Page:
It would not stand judicial scrutiny. Look at it like this. There is no provision for reservations on economic basis in the Constitution. During the debate in the Rajya Sabha, Ravishankar Prasad was referring to the Directive Principles of State Policy. But even they do not talk of reservations on economic basis. Article 46 of the Constitution says, “The State shall promote, with special care, the education and economic interests of the weaker sections of the people, and, in particular of the Scheduled Castes and Scheduled Tribes, and shall protect them from social injustice and all forms of social exploitation.” Article 15(4) provides for reservations in educational institutions while provisions for reservations in posts and services under the government are in Articles 16(4), 16(4A) and 16(4B). The Constitution also has some other provisions for preserving and promoting the rights and interests of STs in different parts of the country so that they can join the national mainstream.
What should be noted here is that these provisions talk of preserving the economic interests of the SCs and the STs so as to protect them from exploitation and social injustice. Here, I would like to quote the Supreme Court judgment in the case, R. Chitralekha versus the State of Mysore and others (1964), in which the court rejected the concept of reservation on economic basis. After 27 per cent reservation for OBCs was approved in 1990 under the V.P. Singh government, the following year, the P.V. Narasimha Rao government issued an office memorandum intimating reservation for savarnas but the Supreme Court turned it down saying that there was no provision for reservations on economic basis in the Constitution and if such a provision is made, it will be unconstitutional.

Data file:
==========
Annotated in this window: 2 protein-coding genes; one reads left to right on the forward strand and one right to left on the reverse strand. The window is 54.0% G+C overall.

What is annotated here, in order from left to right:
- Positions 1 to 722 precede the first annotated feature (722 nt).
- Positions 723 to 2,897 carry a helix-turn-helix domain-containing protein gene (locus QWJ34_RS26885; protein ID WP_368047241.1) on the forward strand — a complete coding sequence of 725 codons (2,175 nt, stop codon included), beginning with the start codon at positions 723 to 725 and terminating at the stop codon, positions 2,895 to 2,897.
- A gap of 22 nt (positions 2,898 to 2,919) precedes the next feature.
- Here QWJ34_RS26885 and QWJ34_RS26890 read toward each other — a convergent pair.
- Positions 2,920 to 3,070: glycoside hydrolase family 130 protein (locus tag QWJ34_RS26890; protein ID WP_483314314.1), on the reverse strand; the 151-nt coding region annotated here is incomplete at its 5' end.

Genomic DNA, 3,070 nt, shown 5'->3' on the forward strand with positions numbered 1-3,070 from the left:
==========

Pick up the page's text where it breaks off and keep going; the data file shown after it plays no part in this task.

Almost all political parties have extended their support to the savarna reservation Bill. What have you to say about this?
The scene in Parliament reminded me of the disrobing of Draupadi described in the Mahabharata. Everyone knew that what was happening was wrong but everyone kept quiet. All SC, ST and OBC MPs knew perfectly well that the Bill was illogical and whimsical. Just tell me: Does the government have any data? Does it know how many savarnas are poor? When there is no data, then how can they provide for 10 per cent reservations? As I said earlier, everyone knew this but no one protested. I tell you, in this country, five per cent savarnas are dominating politics. They are vocal. It is unfortunate that the parties of Akhilesh Yadav and Mayawati also support them. I would like to praise RJD [Rashtriya Janata Dal], which openly opposed the Bill. I also praise MIM leader [Asaduddin] Owaisi, who said that the Bill was against the principles of social justice. I call upon the SC, ST and OBC voters to punish the parties that supported this Bill in the next elections.
Savarnas have challenged the Bill in the Supreme Court. Your view?
They are just pretending. They do not want that the Supreme Court to reject it. They want to get more provisions for their benefit added to the Bill. I have decided to move the Supreme Court on this issue. I am writing a letter to the President today, requesting him not assent to the Bill as it is unconstitutional and against social justice. But if he still clears it, I will challenge the government’s decision in the Supreme Court.
Translation: Amrish Herdenia; copy-editing: Anil